EU signals binding energy savings target in September

Photo: Ann Baekken/Flickr/Creative Commons

The EU’s energy commissioner, Günther Oettinger, has called for a new legally-binding proposal this autumn to cut energy use by 2030, as a way of curbing Europe’s reliance on Russia for a third of its oil, and 39% of its gas supplies.

The bloc has already proposed a binding 40% greenhouse gas reduction objective for 2030, and an obligatory 27% share for renewables in Europe’s energy mix as a whole. 

Asked by EURACTIV whether an energy savings goal should also be considered, Oettinger replied: “I feel that it would be appropriate to propose a binding energy efficiency target and make that proposal to the Council, and to the Parliament.”

“Now more than ever energy efficiency and energy savings need to be our first response to energy import dependence,” the commissioner said at a meeting to launch the EU’s long-awaited energy security strategy.

“That needs to be our focus in the coming years,” he added. But Oettinger refused to be drawn on the details of any target, saying that the review would be published in September, three months later than planned, but a month before the EU’s declared deadline for agreement on a 2030 climate and energy package.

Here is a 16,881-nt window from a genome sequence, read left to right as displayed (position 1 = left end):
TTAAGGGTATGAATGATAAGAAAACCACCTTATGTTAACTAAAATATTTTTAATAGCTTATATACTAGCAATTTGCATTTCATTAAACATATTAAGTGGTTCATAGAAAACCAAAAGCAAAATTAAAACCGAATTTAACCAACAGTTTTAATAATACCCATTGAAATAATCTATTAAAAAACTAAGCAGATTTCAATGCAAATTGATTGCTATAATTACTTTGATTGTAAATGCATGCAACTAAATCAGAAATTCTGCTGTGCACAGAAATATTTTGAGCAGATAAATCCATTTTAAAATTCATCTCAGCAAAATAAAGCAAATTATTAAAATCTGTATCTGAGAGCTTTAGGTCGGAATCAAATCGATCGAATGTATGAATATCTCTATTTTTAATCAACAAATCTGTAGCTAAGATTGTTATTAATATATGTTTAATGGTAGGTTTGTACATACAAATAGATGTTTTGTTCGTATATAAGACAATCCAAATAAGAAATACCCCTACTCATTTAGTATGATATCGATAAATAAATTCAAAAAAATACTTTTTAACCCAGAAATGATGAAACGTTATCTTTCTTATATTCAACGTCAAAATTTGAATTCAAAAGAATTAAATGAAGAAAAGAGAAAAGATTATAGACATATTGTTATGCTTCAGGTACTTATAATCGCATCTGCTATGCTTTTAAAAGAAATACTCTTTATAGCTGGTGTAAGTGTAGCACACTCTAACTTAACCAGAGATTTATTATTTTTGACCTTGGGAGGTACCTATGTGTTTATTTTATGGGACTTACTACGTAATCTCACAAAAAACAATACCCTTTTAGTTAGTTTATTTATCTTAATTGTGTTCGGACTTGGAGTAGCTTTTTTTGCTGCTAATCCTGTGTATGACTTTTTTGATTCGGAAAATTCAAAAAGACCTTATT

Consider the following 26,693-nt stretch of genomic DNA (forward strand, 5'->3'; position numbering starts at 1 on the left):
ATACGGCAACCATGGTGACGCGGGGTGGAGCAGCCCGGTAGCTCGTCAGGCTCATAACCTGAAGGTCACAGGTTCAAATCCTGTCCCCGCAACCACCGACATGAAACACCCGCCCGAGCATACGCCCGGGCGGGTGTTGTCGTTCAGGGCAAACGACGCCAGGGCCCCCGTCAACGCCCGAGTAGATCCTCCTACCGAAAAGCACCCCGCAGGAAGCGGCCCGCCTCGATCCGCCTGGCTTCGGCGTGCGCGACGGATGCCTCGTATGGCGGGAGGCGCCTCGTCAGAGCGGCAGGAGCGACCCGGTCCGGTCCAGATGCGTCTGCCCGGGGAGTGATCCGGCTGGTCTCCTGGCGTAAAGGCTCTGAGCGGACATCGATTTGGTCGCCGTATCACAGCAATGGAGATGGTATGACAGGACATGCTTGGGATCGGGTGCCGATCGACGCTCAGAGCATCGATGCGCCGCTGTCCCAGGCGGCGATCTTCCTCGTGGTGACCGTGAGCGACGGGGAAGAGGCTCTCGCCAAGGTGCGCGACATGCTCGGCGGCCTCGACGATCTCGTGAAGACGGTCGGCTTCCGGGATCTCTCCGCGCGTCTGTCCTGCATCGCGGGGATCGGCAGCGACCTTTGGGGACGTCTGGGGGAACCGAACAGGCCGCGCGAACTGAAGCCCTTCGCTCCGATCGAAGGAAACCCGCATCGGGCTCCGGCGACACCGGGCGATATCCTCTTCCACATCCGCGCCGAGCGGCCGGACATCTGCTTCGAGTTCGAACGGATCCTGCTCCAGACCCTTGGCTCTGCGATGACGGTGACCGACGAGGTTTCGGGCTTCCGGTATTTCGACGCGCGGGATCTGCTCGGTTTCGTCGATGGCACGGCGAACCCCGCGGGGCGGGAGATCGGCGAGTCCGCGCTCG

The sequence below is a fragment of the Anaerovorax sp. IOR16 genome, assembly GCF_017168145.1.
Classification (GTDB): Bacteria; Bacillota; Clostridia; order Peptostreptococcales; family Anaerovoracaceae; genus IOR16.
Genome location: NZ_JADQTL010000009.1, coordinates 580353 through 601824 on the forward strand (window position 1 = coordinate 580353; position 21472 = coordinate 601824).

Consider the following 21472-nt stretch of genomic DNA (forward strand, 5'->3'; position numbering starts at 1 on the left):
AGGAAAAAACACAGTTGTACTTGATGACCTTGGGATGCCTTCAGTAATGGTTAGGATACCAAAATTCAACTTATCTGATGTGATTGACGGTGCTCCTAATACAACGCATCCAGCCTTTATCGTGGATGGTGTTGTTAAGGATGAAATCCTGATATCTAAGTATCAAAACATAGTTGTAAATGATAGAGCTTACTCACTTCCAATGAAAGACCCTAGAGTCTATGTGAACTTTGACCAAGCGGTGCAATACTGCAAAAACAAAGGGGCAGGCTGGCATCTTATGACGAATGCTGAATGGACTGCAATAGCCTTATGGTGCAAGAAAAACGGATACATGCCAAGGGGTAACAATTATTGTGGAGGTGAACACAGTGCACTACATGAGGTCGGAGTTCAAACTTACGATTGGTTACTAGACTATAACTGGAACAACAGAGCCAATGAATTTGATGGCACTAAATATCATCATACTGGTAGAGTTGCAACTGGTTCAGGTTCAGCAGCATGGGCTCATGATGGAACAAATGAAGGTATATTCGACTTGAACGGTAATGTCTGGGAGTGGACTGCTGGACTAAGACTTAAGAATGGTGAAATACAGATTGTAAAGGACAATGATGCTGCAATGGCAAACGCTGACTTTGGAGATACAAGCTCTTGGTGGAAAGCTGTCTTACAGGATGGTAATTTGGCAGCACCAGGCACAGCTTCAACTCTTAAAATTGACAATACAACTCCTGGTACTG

EURACTIV understands that debate within the Commission is currently settling around targets of a 30% or 35% energy savings improvement by 2030, measured against 1990 levels.

Any final proposal will be announced in a review of the bloc’s halting progress towards meeting a non-binding goal of a 20% efficiency improvement by 2020, which will also cover the period until 2030.

Buildings are responsible for some 40% of Europe’s energy usage – and 61% of all imported gas use, according to a report by the respected Ecofys consultancy published last week.

That paper found that a programme of deep building renovations could cut the sector’s gas consumption 60% by 2030, and almost completely eliminate it by 2050.

A deep renovations strategy would also generate greenhouse gas savings of 90% by 2050 (compared to 1990 levels) and provide a strong economic stimulus, creating 1.4 million additional jobs across the continent.

Battles to come

In a sign of battles to come, the response from some member states to talk of a new energy saving target was distinctly frosty. A spokesman for the Department of Energy and Climate Change (DECC) said: “We remain opposed to a EU energy efficiency target for 2030 on the basis that it would not allow member states the flexibility to choose the most cost-effective path to reducing greenhouse gas emissions while maintaining secure and affordable energy supplies.”